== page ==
Sure it wasn't me snoring?” I managed to say through a yawn. Charlotte gently slapped my shoulder.
“I'm not talking about an animal outside, I heard someone try the lock downstairs.”
A surge of adrenaline chased the cobwebs out of my brain. When we moved into the Wallace house I took a little ribbing from my wife because I locked the doors and did a perimeter check before retiring to bed. Old habits die hard. Silently standing, I listened intently for any tell tale signs of an intruder. Salt had not sounded off any warning signals from his stall. No creaks, bumps or shatters that one would associate with a break in. Not bothering with a light or a bathrobe, I crept down the stairs to see if things were indeed okay. First place I inspected, the door, held no signs of forced entry. I knew where the oil lamp and matches were located and silently debated doing this in the faint moonlight. Striking a match instantly threw a feeble light around me. I learned the hard way not to stare at where the match ignites. A momentary blindness happens as the pupils adjust to the sudden new light source. It's also the perfect time to attack someone. No one charged out of the darkness, which was good. Bringing the flame to the wick, I allowed the lamp light to spill into the entire room.
An elderly man sat in the overstuffed chair trying not to look too out of place in my living room. Quickly I glanced over at the front door again. Sliding lock still in place on the door and my window still intact.
“How in the hell did you get in here old man?”
Running a hand through his wispy gray hair, the man just smiled.
“You know,” I admitted, “I don't care how you got in, you're leaving now.”
The man made no effort to move as I reached for his arm. “I wouldn't be doin that laddie,” the man said with a chuckle.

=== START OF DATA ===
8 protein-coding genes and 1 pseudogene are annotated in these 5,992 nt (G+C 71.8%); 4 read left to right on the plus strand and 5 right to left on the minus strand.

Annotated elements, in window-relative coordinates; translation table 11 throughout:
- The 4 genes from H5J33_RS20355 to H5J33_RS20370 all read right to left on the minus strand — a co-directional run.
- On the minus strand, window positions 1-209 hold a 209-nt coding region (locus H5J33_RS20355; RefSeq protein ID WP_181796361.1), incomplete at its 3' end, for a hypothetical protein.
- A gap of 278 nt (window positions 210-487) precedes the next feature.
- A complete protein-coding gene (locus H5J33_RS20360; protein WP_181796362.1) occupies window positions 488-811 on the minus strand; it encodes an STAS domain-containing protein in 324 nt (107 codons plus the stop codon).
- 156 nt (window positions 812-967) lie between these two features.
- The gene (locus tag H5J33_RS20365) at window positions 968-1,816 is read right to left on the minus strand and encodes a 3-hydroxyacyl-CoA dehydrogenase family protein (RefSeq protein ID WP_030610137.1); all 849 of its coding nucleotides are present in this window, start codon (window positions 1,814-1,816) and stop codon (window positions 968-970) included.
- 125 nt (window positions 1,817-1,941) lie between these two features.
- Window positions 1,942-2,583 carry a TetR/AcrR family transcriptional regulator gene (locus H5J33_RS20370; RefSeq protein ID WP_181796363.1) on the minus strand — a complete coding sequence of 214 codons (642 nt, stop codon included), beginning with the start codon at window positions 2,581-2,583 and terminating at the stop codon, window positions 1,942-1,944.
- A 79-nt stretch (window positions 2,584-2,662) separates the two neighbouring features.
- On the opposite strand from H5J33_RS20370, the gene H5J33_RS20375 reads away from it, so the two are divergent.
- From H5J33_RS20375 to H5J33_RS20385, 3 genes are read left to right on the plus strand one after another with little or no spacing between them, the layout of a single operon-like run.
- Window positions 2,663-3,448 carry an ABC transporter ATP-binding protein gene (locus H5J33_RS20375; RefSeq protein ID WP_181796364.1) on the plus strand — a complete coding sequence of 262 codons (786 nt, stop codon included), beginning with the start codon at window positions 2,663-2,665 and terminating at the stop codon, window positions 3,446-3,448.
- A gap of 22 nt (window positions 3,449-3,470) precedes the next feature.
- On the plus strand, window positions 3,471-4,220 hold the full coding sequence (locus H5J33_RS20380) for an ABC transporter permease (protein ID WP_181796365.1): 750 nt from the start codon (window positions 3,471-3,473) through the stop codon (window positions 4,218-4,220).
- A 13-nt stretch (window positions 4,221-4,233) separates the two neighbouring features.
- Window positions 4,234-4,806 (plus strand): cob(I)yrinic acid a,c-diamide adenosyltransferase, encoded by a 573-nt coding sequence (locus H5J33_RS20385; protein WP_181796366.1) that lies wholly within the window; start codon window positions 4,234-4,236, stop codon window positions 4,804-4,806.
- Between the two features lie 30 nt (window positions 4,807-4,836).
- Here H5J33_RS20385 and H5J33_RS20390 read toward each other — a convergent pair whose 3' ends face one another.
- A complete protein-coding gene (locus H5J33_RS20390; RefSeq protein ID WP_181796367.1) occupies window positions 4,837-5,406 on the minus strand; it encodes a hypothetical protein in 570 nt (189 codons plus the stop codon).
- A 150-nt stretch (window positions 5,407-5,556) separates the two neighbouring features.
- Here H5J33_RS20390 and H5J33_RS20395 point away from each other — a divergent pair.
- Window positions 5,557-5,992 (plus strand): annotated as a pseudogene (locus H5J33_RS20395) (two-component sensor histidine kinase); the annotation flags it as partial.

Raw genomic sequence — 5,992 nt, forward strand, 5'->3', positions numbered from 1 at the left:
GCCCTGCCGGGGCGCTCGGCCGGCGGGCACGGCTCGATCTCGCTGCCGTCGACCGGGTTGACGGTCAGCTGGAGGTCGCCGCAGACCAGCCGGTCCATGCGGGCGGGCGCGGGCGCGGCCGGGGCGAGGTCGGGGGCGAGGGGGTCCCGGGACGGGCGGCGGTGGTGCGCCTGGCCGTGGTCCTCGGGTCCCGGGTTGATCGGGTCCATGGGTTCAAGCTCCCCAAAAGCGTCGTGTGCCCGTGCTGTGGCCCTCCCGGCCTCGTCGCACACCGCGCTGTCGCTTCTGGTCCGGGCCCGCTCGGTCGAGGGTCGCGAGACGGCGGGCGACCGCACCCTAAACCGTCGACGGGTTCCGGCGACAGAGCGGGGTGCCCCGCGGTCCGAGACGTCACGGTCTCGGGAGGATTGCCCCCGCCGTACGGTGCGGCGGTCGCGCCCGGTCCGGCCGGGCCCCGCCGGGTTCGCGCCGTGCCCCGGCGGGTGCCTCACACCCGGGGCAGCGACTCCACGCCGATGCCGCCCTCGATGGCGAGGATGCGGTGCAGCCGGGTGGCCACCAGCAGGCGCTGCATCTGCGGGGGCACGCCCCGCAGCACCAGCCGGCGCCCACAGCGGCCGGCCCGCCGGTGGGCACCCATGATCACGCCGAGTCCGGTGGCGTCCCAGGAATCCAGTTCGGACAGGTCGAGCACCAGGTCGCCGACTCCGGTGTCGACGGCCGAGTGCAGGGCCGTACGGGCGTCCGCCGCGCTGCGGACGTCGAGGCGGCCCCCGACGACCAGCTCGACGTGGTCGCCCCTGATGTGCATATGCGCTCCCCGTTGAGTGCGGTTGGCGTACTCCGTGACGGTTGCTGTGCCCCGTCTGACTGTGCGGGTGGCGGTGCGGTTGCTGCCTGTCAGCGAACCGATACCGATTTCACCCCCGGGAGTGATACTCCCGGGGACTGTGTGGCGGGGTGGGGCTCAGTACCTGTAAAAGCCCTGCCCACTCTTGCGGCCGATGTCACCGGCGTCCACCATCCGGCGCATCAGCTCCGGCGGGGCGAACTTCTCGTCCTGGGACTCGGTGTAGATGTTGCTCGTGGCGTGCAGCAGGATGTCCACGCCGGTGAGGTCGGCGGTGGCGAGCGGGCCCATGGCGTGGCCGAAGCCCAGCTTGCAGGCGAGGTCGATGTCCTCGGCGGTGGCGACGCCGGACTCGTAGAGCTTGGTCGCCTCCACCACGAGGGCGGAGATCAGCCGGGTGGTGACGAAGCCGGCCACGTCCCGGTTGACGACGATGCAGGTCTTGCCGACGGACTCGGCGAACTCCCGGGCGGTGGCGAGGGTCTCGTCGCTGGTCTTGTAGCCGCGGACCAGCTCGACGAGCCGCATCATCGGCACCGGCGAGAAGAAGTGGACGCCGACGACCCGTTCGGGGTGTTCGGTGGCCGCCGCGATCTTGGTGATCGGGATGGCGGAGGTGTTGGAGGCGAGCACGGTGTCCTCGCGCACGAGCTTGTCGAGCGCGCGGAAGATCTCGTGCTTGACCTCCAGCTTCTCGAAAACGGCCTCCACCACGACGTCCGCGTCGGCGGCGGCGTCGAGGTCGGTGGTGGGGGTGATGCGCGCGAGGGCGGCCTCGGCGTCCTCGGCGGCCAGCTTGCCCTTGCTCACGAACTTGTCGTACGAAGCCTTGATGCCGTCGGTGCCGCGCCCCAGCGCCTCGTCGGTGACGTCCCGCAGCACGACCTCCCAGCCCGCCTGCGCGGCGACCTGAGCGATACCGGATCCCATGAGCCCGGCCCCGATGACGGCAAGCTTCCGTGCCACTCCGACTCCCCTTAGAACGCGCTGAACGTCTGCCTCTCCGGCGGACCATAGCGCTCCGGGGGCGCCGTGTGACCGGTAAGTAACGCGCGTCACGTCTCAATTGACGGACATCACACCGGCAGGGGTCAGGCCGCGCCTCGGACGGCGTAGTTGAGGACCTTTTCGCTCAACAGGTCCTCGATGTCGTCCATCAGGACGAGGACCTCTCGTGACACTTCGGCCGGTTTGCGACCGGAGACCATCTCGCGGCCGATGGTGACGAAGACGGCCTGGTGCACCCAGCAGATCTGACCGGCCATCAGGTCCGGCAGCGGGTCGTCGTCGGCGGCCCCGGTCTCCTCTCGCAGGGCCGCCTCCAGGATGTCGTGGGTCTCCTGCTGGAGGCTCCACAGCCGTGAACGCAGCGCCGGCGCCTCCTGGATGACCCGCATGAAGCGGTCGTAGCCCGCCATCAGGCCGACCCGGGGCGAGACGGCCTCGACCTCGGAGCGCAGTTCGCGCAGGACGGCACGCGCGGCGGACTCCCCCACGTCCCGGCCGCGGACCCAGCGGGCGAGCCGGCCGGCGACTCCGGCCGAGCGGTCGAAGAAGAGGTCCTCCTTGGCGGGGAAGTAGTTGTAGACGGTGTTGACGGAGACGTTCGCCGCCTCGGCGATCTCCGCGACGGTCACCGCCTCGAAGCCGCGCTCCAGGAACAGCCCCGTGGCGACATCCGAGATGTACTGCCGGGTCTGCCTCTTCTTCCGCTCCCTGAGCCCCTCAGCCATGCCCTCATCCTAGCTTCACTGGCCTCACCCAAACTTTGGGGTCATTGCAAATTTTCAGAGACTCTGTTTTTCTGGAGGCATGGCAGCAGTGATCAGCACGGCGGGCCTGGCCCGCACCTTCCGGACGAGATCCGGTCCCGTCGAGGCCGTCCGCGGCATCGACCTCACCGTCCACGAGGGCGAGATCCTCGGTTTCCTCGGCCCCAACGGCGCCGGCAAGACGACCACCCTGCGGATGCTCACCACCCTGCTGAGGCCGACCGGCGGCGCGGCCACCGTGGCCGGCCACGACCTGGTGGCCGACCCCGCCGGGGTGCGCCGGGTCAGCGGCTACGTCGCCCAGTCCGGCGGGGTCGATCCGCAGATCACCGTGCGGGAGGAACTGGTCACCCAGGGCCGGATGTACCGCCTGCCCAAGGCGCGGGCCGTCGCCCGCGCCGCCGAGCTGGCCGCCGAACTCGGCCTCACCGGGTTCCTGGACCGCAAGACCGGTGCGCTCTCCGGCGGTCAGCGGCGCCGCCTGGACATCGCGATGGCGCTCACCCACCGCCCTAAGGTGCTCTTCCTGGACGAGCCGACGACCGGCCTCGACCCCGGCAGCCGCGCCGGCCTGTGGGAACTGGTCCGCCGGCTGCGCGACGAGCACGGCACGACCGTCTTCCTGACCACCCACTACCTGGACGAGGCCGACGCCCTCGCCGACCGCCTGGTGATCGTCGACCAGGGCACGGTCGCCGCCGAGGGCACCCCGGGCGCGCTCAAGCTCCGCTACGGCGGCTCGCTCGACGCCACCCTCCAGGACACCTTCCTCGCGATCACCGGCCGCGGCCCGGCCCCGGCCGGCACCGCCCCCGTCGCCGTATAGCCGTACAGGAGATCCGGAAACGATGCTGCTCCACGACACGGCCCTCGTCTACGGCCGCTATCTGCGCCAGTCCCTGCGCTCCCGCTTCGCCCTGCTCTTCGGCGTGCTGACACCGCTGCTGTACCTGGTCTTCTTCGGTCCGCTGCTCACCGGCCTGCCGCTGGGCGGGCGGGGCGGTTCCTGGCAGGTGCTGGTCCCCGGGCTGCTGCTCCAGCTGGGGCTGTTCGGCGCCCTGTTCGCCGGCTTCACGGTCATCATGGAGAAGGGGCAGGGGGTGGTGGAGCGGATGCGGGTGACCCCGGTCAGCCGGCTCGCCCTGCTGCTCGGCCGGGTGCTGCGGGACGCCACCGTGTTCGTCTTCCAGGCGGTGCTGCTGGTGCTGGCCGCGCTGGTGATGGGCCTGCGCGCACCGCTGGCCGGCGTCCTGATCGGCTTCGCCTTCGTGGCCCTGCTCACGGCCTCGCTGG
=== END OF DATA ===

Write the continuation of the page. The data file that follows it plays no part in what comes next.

Grasping fingers closed around... nothing. The sensation reminded me of a Halloween party when all of my friends stuck our hands in a bowl of jello after being told it was brains. Fingers closing around semi solid liquid goop. Nothing remaining in my grip to get out of the chair.
“Satisfied?” the old man asked.
“Who are you?”
“Ahh,” the man sighed. “Right to the point. Well, suffice to say I'm the previous resident of this house. I'm your father-in-law.”
With everything else that had been happening to me so far, I shouldn't be surprised. Yet, my face must have given something away. Connor Wallace smiled mischievously.
“I've been talking to a few people about you Daniel,” he sighed. “I had some misgivings about this whole affair, but you mean to do right by my daughter. You captured the man responsible for killing Dona and I. Now you've gone off and made an honest woman of her. Married and living in our house. You're a lawman and you go to church. Not as often as I'd like, mind you... For what it's worth, you have my blessing on marrying my daughter.”
“Well, thank you sir.” I kept my voice even. “Would you like me to get your daughter so you can speak to her?”
Connor shook his head decisively. “Nay, my business is with you tonight. I came to warn you. That evil beastie is coming for you. He lands on these shores tonight.”
“Crap.” I muttered.
“Oh, you can use stronger language than that, sonny boy.”